Text: Wrap, Runaround, and the Question of Defaults

The con­cept of text flow­ing around illus­tra­tions and oth­er objects such as pul­lquotes in lay­out is such a cru­cial one that both Adobe and Quark’s sig­na­ture appli­ca­tions devote remark­ably detailed attribute access to.

Perhaps pre­dictably as well, the con­cept is tagged with two dif­fer­ent bits of nomen­cla­ture in the respec­tive pro­grams: InDesign terms it text wrap, whilst QuarkXPress terms it text runaround. Both, how­ev­er, refer to the same thing.

One ques­tion we do seem to hear quite often here­abouts at QVI is about defaults, most com­mon­ly how does one set text wrap defaults in Adobe InDesign from refugee Quarksters (or peo­ple who just want to know). As it turns out, while Quark does allow you to set a default runaround behav­ior, InDesign does not. However, one can devel­op doc­u­ment con­struc­tion habits in InDesign that will at least approx­i­mate the behav­ior of a default.

Adobe Wraps You Up, But Quark Gives You The Runaround

One of the most remarked-upon dif­fer­ences between XPress and InDesign with respect to this high­ly sim­i­lar func­tion is the name: QuarkXPress calls in Text Runaround, and Adobe InDesign calls it Text Wrap.

Quark Text Runaround Palette (small)

The text runaround dia­log
box from QuarkXPress 6.5

The con­trols on both are rather straight­for­ward and intu­itive. Quark pro­vides an effects pre­view, and InDesign’s is icon-driven; click­ing on the but­ton ren­ders the effect shown on that but­ton, whilst Quark’s is obtained by select­ing the named effect from a pull­down. Insets/outsets are spec­i­fied in the appro­pri­ate box­es in the dialogs, and InDesign also allows graph­i­cal alter­ing with the direct-selection (white-arrow) tool.

Each inter­face can be sum­moned with a key­board short­cut: CMD-T (Mac) or CTRL-T (Win) for Quark’s runaround; OPT-CMD-W (win) or CTRL-ALT-W for InDesign’s text wrap palette.

Mastering the Quark Default

In QuarkXPress, this behav­ior can be made pre­dictable in, esseni­tial­ly two ways; by the doc­u­ment, and set in the pref­er­ences:

  1. Defaults by the doc­u­ment: As any expe­ri­enced XPress lay­out artist knows, any doc­u­ment behav­ior ini­ti­at­ed dur­ing the edit­ing for a giv­en doc­u­ment becomes pecu­liar to that doc­u­ment. In the case of text runaround, assume we make pic­ture box­es and the last one we cre­ate had a runaround of “Auto Image”. We save our doc­u­ment and close out. When we next open that doc­u­ment and bring up the Runaround dia­log, the runaround should default to “Auto Image”.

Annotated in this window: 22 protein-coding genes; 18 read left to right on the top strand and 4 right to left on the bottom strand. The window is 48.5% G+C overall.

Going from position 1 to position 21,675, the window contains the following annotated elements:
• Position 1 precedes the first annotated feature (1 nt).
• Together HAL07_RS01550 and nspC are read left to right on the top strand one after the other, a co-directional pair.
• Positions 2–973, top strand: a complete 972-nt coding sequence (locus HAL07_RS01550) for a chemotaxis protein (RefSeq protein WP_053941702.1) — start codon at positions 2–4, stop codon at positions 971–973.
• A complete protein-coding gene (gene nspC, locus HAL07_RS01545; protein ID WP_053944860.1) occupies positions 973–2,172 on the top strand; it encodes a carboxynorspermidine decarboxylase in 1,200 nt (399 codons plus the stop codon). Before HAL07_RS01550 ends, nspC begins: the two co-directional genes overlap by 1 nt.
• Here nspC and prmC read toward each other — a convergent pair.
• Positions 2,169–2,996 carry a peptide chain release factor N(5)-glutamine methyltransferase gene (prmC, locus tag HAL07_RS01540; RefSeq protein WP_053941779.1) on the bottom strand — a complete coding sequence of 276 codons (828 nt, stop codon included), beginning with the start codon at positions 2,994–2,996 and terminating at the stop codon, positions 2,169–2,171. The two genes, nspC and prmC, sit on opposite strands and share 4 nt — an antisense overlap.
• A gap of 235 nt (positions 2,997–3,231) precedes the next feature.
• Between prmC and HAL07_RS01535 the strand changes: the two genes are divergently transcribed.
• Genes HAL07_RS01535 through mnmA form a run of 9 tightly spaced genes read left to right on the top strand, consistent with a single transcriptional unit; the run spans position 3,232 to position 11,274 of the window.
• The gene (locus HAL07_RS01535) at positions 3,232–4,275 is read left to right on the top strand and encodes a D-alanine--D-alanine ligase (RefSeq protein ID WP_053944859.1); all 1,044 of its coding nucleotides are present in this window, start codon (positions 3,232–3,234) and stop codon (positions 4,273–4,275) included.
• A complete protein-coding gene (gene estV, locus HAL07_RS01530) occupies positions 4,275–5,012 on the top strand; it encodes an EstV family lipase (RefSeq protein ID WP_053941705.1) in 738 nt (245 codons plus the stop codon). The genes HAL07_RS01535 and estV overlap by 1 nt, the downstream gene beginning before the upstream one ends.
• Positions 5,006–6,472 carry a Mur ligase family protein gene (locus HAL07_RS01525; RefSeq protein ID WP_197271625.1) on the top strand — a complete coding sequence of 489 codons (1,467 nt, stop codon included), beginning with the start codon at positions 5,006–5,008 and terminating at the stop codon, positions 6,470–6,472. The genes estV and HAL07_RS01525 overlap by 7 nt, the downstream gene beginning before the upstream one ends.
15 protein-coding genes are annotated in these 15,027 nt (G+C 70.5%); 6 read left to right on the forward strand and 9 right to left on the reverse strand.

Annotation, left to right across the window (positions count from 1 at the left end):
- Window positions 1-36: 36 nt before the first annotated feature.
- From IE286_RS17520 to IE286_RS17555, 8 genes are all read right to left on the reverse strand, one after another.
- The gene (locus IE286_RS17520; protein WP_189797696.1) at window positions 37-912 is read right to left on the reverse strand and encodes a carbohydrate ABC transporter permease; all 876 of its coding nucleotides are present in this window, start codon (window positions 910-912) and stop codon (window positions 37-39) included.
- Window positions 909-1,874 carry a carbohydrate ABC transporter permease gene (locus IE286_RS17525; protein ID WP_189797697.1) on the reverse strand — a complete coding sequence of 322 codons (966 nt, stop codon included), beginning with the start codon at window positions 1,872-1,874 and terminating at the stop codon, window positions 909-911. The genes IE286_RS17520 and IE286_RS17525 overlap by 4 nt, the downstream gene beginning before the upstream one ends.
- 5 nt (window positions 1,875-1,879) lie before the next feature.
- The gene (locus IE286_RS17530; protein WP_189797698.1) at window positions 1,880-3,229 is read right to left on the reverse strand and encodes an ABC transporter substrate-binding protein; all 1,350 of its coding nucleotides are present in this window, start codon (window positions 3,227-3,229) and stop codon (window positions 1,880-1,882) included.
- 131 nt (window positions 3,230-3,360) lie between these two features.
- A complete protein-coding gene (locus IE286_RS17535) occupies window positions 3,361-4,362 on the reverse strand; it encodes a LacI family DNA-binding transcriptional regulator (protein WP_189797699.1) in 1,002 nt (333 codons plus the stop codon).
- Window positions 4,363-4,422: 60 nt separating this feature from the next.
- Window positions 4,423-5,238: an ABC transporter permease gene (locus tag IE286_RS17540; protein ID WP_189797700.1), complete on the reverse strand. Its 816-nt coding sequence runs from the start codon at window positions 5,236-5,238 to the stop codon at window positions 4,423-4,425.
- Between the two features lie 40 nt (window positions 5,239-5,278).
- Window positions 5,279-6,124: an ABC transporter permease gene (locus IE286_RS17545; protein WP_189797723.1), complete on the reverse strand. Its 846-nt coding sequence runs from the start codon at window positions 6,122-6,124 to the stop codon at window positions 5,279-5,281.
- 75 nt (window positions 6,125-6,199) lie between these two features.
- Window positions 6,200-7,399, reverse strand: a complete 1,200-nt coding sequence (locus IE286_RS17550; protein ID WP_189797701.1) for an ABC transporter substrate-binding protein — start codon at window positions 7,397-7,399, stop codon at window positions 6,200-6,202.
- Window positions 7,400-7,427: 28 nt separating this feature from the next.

2. Default defined in the pref­er­ences: Quark allows the user to spec­i­fy a glob­al default in Preferences. To do this, first make sure that no doc­u­ments are open; this way, the default behav­ior will apply iden­ti­cal­ly to all future New doc­u­ments. Go to Preferences, and choose “Tools”, found under “Print Layout” in the Preferences side­bar. Now, from the icon dis­play, choose the box tool you wish to set default for and click the “Modify” but­ton. A dia­log that looks like a sim­plfied Modify dia­log will appear. Choose your default behav­ior from the runaround drop­down and click “OK” to save this pref­er­ence.

InDesign: It Ain't My Default!

InDesign Text Wrap Palette

The text wrap palette
from Adobe InDesign CS2

Adobe’s InDesign, in con­strast, has no such global-default pref­er­ence set­ting. When using text wrap, the lay­out artist should go in with some aware­ness of what state the text wrap palette is in to start (a bit of per­son­al advice we might give is to make the text wrap palette a reg­u­lar part of your work­space; this author keeps it tucked into the low­er left edge of his screen, grouped with the Glyphs palette).

With this palette access­able, then, there are a hand­ful of habits one can devel­op that will help them con­trol the appar­ent InDesign text wrap behav­ior:

  1. Globally: Immediately after fir­ing up InDesign, with no doc­u­ments open, call up the text wrap palette and set your pre­ferred wrap. This should obtain the desired glob­al default effect for all sub­se­quent new doc­u­ments.
  2. Locally:When one gen­er­ates a frame, imme­di­ate­ly set the wrap for that frame. All sub­se­quent frames gen­er­at­ed with­in that doc­u­ment will take on that wrap on gen­er­a­tion.
  3. Local Reset: If one wants to reset the defaults for the doc­u­ment under con­struc­tion, des­e­lect all box­es and choose anoth­er wrap. Subsequent frames should then take on the select­ed wrap.

Pariah Burke

Author, consultant, trainer, guru: Digital Publishing, ePub, InDesign, Illustrator, Photoshop, Quark. Empowering, Informing, Connecting Creative Professionals™

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